Luke Walton used just four players off his bench on opening night vs. the Denver Nuggets last season: Tyrese Haliburton, Cory Joseph, Hassan Whiteside, and Nemanja Bjelica. The rest of his bench unit to start the 2020-21 season was filled with unproven young depth: Glenn Robinson, Justin James, Robert Woodard, Kyle Guy, and Jahmi'us Ramsey. It was arguably the worst bench in the NBA, both on paper, and on the court.
For whatever reason, Monte McNair punted the 2020 offseason. It wasn't until the Kings were on the fringes of the play-in race that McNair went out and landed Luke Walton a few serviceable bench players at the trade deadline. It wasn't much, but the additions of Delon Wright, Terence Davis, Moe Harkless, and Damian Jones upgraded the team from an awful bench to somewhere below average, and they weren't killing the team every night anymore.
The Kings should have an improved bench unit heading into the 2020-21 season. You wouldn't call it one of the NBA's best, it's too reliant on potential for that praise out of the gate, but they have significantly more playable options, and it could be a real strength to this team if, say, Buddy Hield would accept a role carrying them offensively.
Sacramento has some often talked about roster balance issues despite what Monte McNair is saying publicly, and that makes their starting lineup difficult to predict. If you can't predict the starters, good luck guessing what the regular bench rotation is going to look like, but the talent floor of this roster has been raised.
In the frontcourt, Alex Len, Tristan Thompson, and Damian Jones should be better than what Hassan Whiteside or Nemanja Bjelica gave the Kings last season. In the backcourt, whichever members of the promising guard logjam come in off the bench should be better than Cory Joseph's disappointing run in Sacramento. Davion Mitchell is the big addition here, and while I'm less sure about what his offensive contributions might look like in year one for a smaller guard that has to adapt to NBA size, his defense is going to make a real impact for that unit.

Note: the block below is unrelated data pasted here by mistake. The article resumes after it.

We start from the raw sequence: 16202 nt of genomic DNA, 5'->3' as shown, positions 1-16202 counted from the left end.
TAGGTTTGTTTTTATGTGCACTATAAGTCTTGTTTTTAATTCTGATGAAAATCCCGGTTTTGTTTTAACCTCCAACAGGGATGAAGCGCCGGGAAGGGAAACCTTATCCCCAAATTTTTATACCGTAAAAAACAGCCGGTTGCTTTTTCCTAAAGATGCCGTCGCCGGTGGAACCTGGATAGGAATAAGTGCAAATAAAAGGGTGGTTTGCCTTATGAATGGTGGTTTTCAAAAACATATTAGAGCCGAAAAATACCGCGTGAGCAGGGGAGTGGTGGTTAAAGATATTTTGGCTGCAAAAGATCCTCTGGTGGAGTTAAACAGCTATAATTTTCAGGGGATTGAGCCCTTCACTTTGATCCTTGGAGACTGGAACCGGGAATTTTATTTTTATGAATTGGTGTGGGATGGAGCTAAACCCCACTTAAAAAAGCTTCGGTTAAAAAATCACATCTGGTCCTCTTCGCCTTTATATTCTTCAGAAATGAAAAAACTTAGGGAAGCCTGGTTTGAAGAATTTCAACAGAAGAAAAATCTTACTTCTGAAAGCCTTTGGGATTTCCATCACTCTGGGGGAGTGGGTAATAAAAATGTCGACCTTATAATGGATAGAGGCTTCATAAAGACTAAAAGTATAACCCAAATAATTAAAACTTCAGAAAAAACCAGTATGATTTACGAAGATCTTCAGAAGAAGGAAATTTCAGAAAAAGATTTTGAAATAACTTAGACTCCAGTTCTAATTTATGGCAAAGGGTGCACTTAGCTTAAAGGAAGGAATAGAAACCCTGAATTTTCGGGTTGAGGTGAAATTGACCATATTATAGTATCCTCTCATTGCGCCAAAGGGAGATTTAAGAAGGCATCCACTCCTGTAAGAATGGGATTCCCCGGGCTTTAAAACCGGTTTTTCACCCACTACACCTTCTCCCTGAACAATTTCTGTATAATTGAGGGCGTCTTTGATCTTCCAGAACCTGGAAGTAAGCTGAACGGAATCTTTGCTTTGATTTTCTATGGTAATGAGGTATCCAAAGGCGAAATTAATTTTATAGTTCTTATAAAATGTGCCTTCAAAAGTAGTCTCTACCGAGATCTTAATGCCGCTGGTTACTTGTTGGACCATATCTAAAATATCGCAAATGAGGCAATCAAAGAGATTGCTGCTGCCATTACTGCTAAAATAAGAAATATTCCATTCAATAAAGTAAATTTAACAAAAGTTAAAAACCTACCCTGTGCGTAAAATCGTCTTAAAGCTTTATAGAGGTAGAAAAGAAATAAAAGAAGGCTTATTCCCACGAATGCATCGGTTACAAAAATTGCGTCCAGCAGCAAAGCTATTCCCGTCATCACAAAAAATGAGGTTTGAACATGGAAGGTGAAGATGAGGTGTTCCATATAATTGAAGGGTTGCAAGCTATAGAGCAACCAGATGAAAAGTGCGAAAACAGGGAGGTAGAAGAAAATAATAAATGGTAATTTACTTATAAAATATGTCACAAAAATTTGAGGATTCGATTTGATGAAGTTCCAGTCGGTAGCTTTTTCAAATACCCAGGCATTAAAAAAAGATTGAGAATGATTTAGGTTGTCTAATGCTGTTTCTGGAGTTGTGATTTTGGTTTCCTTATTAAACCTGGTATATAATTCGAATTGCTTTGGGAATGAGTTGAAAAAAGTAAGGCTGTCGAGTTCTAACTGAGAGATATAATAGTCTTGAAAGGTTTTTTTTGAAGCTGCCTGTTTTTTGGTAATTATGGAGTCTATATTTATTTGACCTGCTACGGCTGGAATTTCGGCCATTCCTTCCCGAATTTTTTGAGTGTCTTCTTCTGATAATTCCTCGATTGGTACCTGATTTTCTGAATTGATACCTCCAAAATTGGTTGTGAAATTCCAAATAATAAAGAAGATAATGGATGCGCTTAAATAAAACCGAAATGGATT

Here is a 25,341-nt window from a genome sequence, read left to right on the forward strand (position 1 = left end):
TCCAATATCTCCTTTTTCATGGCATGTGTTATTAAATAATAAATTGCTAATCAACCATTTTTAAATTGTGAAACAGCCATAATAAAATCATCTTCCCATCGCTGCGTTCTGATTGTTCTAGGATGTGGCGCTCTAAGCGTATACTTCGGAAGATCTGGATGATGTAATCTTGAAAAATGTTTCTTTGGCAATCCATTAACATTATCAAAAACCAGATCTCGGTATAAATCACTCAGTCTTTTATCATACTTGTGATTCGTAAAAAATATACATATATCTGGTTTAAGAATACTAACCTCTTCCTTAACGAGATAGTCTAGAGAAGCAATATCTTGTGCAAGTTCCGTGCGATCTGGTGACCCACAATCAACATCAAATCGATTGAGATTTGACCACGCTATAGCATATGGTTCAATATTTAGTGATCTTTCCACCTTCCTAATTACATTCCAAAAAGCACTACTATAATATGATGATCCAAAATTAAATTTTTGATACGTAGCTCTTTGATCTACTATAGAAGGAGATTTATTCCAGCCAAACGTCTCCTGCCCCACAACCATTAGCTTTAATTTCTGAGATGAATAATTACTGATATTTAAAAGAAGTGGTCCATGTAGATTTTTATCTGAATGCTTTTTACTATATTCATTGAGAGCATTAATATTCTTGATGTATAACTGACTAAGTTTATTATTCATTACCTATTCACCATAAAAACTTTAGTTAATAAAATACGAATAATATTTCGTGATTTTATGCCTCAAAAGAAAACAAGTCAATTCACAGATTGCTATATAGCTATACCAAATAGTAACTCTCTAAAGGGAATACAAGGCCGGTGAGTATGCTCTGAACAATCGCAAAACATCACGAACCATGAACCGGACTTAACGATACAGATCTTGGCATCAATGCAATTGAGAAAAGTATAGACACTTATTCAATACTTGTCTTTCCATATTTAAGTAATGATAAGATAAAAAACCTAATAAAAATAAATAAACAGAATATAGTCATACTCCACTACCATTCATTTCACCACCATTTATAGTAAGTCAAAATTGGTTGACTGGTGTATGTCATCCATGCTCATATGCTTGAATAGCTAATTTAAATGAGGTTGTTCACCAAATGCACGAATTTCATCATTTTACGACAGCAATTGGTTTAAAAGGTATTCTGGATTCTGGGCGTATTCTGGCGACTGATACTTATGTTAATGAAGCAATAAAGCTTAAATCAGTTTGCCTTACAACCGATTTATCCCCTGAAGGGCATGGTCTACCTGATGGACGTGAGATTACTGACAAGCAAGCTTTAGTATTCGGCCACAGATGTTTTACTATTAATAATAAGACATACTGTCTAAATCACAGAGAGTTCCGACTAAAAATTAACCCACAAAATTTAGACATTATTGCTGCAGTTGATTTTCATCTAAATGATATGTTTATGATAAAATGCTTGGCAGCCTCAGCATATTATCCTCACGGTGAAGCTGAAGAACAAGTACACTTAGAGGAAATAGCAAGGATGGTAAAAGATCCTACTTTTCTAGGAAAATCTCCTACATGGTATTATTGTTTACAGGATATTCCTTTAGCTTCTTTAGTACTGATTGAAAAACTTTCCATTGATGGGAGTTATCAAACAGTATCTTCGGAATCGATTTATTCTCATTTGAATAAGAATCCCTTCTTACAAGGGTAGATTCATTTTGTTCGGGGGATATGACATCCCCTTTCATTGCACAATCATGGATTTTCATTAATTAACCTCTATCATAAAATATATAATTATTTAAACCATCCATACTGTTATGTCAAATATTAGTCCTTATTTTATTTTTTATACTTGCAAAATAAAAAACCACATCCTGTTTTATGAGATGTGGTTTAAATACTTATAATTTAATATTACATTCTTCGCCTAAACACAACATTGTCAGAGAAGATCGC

On the wing, despite how light that position still is, they have Moe Harkless as a steady-but-unspectacular veteran who can eat up minutes with Louis King as a higher-upside player that could break through, and Terence Davis who should be able to play some three off the bench despite his size that is probably more suitable for guard.
We'll see if internal improvement from the Kings' youth, and noticeably improved bench depth is enough to put Sacramento in the playoff / play-in race, but that seems to be what Monte McNair is banking on after another offseason without that big swing for the fence we keep speculating about. Do I think McNair needed to more? Yeah. But I also don't want to completely discount how awful their bench unit was to start the 2020-21 season, and how much better it looks (on paper) now, both offensively and defensively.
The Kings didn't take that gigantic talent leap fans wanted, myself included, but this is a better roster than they started with last season, and Sacramento should feel that improvement most in their bench play.
How many wins is that improvement worth? We'll find out.